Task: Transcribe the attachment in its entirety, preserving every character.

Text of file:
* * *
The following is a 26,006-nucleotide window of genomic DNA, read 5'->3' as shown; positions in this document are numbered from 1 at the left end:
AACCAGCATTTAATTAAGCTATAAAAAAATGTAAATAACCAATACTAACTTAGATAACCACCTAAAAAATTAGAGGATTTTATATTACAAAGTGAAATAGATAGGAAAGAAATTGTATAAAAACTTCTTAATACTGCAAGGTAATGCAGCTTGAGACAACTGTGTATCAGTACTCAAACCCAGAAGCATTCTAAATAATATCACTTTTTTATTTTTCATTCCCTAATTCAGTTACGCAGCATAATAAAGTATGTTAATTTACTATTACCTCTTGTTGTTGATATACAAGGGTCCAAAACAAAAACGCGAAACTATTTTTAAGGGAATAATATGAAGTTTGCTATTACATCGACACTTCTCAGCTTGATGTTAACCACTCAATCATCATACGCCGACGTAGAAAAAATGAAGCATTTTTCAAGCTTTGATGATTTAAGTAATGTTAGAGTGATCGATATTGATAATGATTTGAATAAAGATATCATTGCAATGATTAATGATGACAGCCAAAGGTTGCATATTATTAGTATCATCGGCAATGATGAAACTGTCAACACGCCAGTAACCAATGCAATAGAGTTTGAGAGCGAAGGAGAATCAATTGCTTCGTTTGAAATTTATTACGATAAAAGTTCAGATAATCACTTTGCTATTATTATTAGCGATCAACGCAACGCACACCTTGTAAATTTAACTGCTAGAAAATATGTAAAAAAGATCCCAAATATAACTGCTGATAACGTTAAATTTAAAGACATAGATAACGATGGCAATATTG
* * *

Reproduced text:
The following is a 26,006-nucleotide window of genomic DNA, read 5'->3' as shown; positions in this document are numbered from 1 at the left end:
AACCAGCATTTAATTAAGCTATAAAAAAATGTAAATAACCAATACTAACTTAGATAACCACCTAAAAAATTAGAGGATTTTATATTACAAAGTGAAATAGATAGGAAAGAAATTGTATAAAAACTTCTTAATACTGCAAGGTAATGCAGCTTGAGACAACTGTGTATCAGTACTCAAACCCAGAAGCATTCTAAATAATATCACTTTTTTATTTTTCATTCCCTAATTCAGTTACGCAGCATAATAAAGTATGTTAATTTACTATTACCTCTTGTTGTTGATATACAAGGGTCCAAAACAAAAACGCGAAACTATTTTTAAGGGAATAATATGAAGTTTGCTATTACATCGACACTTCTCAGCTTGATGTTAACCACTCAATCATCATACGCCGACGTAGAAAAAATGAAGCATTTTTCAAGCTTTGATGATTTAAGTAATGTTAGAGTGATCGATATTGATAATGATTTGAATAAAGATATCATTGCAATGATTAATGATGACAGCCAAAGGTTGCATATTATTAGTATCATCGGCAATGATGAAACTGTCAACACGCCAGTAACCAATGCAATAGAGTTTGAGAGCGAAGGAGAATCAATTGCTTCGTTTGAAATTTATTACGATAAAAGTTCAGATAATCACTTTGCTATTATTATTAGCGATCAACGCAACGCACACCTTGTAAATTTAACTGCTAGAAAATATGTAAAAAAGATCCCAAATATAACTGCTGATAACGTTAAATTTAAAGACATAGATAACGATGGCAATATTG